We gathered the portable fans from their various locations around the house, plugged them in, turned them on high, and let them buzz their mechanical hearts out. The dogs accepted the stirred air graciously and settled down, tongues back in mouths.

The fans twirled all night and still ran strong when the cooler morning came. Nobody appeared disturbed by their presence until Tiger had to go out. She darted past me as she usually does. She has “grown up”, matured during the past few weeks. Gone are her incessant attempts to feud with Snoopey over who’s in charge of the pack. I’m not saying that is over and done with, simply that Tiger has cooled her efforts in that direction for the time being.

Tiger came back in the house and scooted past her crate, running her nose over the floor in case she had missed any food crumbs from her breakfast. When I asked her to go into her crate so I could run my errands, she backed away and glanced at the odd little round thing nearby. One of the fans, happily whirring at full blast, aimed its current of air across that side of the room.

The bulldogs are always sensitive to oddities and new items that suddenly appear in their paths. I realized right away what Tiger was trying to avoid.

I thought for a moment about moving it farther away, but I opted for an exercise in trust – her trust in me.

I called her. She hesitated and stayed back. I extended my hand. Still she waited and refused to pass the fan. I stepped forward until I could reach her and I stroked her head and neck, telling her the whole time that everything was all right and that she was safe with me. She walked a few steps toward me and the crate. She stopped alongside the vicious fan and let me pet her.

And just like that, the fan was no longer a problem. It never really had been, but Tiger didn’t realize that. She took a step of faith in me and finally trusted me enough to let me help her past her fear.

I should know better than Tiger. I don’t.

I cringe and pull back when there is something strange in my path. I am supposed to trust God to walk me past it, but I don’t. I hesitate, hold back, delay, wonder, and try to figure it out myself. And then, eventually, I take one step toward Him and His hand is there. He was there the whole time.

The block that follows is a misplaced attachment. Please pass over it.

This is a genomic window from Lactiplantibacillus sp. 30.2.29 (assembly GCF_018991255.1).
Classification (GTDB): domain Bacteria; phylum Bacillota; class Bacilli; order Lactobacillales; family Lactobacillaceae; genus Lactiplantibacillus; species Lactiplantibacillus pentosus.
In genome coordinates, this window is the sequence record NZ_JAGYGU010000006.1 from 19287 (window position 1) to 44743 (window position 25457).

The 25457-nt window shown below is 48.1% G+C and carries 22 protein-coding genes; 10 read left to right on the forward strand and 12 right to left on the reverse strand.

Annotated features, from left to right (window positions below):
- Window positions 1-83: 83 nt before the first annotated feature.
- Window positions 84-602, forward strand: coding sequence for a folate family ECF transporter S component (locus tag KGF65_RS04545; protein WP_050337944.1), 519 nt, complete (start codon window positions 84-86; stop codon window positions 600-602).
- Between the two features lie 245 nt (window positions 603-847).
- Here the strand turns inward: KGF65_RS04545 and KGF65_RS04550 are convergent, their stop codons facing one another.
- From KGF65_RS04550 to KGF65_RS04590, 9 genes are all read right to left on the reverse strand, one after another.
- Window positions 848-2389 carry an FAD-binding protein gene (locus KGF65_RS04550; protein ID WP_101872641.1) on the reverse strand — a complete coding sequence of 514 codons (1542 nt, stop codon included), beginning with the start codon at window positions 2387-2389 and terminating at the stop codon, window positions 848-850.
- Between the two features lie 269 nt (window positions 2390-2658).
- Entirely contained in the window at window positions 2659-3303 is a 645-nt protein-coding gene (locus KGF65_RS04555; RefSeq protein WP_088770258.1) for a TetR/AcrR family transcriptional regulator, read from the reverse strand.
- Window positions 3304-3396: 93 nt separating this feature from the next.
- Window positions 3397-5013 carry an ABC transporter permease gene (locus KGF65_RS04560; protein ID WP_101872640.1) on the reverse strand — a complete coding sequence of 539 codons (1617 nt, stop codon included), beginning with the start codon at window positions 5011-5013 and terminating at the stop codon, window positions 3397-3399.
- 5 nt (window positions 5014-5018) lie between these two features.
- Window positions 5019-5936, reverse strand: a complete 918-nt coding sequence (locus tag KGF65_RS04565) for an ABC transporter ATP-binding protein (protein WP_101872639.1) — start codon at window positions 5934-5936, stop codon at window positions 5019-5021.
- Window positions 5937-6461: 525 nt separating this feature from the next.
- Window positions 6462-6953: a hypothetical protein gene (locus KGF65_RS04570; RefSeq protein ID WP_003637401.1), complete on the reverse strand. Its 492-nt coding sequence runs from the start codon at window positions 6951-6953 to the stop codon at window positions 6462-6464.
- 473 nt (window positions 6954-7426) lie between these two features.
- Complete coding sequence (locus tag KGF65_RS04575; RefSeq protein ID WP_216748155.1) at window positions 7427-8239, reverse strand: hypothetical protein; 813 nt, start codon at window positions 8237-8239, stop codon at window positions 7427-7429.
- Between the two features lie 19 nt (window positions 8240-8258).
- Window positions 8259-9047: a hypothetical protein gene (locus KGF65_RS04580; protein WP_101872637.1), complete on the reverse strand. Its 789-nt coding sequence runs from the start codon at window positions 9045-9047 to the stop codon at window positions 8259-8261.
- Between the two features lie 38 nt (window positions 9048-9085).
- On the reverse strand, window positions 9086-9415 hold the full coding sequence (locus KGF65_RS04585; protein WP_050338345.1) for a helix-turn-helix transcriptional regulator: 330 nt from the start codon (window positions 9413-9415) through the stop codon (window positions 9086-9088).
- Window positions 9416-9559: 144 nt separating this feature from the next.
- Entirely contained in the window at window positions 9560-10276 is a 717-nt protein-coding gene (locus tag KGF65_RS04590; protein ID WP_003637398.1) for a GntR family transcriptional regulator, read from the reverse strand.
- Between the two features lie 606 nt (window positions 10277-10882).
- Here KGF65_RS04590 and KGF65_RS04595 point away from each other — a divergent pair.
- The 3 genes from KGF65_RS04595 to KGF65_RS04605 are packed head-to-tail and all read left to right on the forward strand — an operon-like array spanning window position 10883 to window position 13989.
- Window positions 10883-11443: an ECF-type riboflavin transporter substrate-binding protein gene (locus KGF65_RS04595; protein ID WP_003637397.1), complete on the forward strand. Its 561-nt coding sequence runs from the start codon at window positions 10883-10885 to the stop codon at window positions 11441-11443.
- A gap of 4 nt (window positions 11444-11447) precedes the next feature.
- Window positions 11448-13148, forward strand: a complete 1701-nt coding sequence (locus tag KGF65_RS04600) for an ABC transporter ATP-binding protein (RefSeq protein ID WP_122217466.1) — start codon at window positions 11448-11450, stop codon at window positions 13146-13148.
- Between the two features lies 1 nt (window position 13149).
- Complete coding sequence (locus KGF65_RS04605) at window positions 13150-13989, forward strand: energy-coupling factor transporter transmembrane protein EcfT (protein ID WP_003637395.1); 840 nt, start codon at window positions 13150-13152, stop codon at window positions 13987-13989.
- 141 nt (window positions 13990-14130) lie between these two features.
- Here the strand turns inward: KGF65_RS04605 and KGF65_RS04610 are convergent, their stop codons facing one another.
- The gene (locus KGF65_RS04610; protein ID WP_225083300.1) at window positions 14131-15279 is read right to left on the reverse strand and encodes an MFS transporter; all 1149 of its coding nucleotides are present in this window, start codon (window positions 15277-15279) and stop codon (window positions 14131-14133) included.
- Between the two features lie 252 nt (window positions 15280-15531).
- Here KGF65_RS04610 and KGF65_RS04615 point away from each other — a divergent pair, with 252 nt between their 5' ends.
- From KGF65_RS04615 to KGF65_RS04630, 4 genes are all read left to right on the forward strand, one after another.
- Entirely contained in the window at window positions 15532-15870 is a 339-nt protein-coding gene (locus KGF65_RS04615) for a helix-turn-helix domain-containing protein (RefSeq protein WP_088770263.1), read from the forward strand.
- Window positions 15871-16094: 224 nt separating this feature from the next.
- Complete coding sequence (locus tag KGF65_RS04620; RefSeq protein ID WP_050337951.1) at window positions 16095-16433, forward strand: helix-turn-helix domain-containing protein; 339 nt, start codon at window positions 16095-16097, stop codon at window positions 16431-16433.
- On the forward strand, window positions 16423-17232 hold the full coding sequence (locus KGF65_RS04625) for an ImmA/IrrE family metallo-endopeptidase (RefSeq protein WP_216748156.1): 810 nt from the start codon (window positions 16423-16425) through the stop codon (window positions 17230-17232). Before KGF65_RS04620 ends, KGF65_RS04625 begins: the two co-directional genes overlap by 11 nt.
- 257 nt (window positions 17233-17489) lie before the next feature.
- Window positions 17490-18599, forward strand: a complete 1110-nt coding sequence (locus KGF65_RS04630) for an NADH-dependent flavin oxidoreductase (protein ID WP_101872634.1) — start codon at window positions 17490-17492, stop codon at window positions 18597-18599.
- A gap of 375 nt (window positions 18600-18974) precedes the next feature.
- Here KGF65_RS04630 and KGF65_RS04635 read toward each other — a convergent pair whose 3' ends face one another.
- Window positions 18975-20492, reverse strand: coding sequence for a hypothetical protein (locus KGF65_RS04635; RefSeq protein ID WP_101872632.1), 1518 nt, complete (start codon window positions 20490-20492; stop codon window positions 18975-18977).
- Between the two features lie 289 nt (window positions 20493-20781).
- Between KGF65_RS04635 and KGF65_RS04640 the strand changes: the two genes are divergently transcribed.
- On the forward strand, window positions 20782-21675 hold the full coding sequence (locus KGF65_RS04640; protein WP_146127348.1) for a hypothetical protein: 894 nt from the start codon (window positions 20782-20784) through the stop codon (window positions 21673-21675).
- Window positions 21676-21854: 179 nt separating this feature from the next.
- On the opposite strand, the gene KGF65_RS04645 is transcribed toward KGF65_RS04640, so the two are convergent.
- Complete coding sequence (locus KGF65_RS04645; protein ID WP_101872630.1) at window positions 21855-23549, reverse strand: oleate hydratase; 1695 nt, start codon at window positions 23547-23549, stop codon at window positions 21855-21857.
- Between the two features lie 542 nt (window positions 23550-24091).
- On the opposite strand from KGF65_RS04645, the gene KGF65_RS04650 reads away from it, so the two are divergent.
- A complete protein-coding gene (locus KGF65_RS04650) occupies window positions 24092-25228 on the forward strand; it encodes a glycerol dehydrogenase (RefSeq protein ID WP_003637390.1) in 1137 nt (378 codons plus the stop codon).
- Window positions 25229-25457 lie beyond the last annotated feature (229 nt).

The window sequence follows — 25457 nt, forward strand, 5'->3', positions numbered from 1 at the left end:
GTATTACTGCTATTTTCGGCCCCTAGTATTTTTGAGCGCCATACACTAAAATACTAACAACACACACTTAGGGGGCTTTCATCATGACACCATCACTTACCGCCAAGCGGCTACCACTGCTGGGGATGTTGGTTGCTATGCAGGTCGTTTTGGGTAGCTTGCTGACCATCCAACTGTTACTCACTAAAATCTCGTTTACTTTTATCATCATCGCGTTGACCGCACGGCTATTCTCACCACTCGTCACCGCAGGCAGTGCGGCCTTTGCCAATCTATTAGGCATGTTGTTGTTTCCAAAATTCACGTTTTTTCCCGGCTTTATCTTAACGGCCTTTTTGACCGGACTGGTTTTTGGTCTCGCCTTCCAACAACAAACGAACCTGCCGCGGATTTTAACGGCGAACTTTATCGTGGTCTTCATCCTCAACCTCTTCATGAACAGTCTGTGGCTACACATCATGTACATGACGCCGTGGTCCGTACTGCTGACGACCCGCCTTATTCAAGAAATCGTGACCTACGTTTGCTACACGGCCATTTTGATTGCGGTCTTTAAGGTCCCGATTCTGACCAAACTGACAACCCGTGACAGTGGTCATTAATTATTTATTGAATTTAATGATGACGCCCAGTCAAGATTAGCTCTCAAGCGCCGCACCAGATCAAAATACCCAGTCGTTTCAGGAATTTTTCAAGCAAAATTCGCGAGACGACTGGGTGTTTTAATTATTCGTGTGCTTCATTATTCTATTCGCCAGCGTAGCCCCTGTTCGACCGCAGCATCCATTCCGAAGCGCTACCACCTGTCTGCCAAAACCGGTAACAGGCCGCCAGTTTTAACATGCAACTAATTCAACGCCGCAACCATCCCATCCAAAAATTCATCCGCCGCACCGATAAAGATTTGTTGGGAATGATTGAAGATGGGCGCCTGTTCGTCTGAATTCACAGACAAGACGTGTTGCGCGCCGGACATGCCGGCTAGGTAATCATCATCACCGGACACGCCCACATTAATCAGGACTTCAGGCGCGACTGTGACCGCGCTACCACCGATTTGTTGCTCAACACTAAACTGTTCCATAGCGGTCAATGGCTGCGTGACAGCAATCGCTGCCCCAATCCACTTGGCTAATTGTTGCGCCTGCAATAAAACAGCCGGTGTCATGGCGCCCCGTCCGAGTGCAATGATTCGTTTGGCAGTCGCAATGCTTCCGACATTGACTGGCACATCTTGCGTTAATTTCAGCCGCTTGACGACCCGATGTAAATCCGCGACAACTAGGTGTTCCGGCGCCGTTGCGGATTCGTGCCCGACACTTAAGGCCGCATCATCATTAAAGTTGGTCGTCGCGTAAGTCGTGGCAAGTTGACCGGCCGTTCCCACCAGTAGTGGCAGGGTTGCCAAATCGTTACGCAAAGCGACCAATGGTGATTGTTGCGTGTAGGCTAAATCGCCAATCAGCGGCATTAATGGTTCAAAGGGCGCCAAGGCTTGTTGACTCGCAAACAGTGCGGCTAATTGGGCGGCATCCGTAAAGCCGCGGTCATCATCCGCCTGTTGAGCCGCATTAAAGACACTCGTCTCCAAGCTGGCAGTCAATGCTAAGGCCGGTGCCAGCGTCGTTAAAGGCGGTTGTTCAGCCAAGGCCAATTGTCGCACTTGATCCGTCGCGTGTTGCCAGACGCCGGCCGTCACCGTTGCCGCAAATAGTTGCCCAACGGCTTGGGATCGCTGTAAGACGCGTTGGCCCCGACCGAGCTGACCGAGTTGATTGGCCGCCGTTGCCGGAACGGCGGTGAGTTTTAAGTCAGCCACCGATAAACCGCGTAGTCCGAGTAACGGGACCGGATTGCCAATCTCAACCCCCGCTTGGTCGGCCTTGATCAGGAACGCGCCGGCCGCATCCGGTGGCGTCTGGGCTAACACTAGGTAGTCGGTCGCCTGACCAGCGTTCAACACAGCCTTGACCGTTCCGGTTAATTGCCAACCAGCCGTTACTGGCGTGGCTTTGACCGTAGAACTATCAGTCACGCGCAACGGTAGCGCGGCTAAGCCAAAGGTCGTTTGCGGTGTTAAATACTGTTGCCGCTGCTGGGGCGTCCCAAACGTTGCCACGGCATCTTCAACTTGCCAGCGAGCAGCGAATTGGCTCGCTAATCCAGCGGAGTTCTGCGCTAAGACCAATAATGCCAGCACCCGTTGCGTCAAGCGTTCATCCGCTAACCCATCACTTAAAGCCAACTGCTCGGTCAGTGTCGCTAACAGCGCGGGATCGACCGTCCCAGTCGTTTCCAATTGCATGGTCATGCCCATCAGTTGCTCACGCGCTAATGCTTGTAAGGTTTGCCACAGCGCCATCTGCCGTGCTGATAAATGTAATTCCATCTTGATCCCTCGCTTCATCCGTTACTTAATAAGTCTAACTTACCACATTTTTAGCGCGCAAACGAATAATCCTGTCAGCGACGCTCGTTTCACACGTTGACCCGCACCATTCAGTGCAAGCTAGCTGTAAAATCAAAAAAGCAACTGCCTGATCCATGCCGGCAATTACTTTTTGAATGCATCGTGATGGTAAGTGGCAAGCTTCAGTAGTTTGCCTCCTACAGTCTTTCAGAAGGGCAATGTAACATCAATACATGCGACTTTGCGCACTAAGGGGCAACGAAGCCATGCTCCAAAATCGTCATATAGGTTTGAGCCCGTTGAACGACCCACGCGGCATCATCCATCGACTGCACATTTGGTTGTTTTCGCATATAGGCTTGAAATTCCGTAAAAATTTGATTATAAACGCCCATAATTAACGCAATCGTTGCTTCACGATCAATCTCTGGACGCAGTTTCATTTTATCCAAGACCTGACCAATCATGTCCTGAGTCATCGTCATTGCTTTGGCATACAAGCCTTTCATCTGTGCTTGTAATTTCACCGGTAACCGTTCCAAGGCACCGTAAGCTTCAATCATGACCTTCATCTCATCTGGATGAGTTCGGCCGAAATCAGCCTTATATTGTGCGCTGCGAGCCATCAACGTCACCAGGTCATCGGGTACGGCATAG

“Yea, though I walk through the valley of the shadow of death, I will fear no evil: for Thou art with me; Thy rod and Thy staff they comfort me.” Psalm 23:4 KJV


Copyright 2016 H.J. Hill All Rights Reserved.

The First Thing is Don’t Panic

Maybe that title should come with an exclamation point. Naw. That’s really the whole issue in this post. Sometimes a crisis (or a perceived crisis) doesn’t need an exclamation point. It may need the light turned up or the volume turned down so you can understand what the matter is or whether there is a matter at all.

Stella, our “queen” bulldog, posted her Monster Alert before she had all the facts. (See Stella’s Blog – Monster Alert – Special Edition from March 29, 2016 for the details from her point of view.) She wasn’t alone in her panic. She was joined in her barking frenzy by the whole crew. Snoopey was actually the first dog to see the “monster”.

I felt sorry for them. I knew that what they saw was no monster, but I could not let them out to show them because my son, a.k.a. the Tall Man, was mowing and spreading diatomaceous earth in the yard and the dogs could not be allowed out there until everything settled. He was wearing goggles and a large breathing filter so that his lungs would not be affected. None of the bulldogs have breathing apparatus.

I’m sure he did appear like a strange creature to them. His head was covered by the equipment and he was running the loud mower.  An insect-headed interloper from a non-bulldog planet. I told them everything was all right. I tried to calm them down. I was telling them the truth. They didn’t believe me. They believed their eyes.

When my son came inside and took off his protective gear, they saw his face. All fear vanished. All barking stopped. All panic ceased.

The dogs’ panic would not have contributed to their response to the monstrous threat had it existed. Getting all wound up doesn’t help any of us answer a challenge.

The key is not to start with panic. Alertness, yes. Observation, yes. Eyes wide open, yes. Maybe even a quick step to safety until the situation is clear. Panic clouds those responses. And I wish they would trust me more. I’m the one who knew what was going on.

Oh, well, I should remember that, too.

“Thou wilt keep him in perfect peace, whose mind is stayed on Thee: because he trusteth in Thee.”   (Isaiah 26:3 KJV)


©2016 H.J. Hill All Rights Reserved.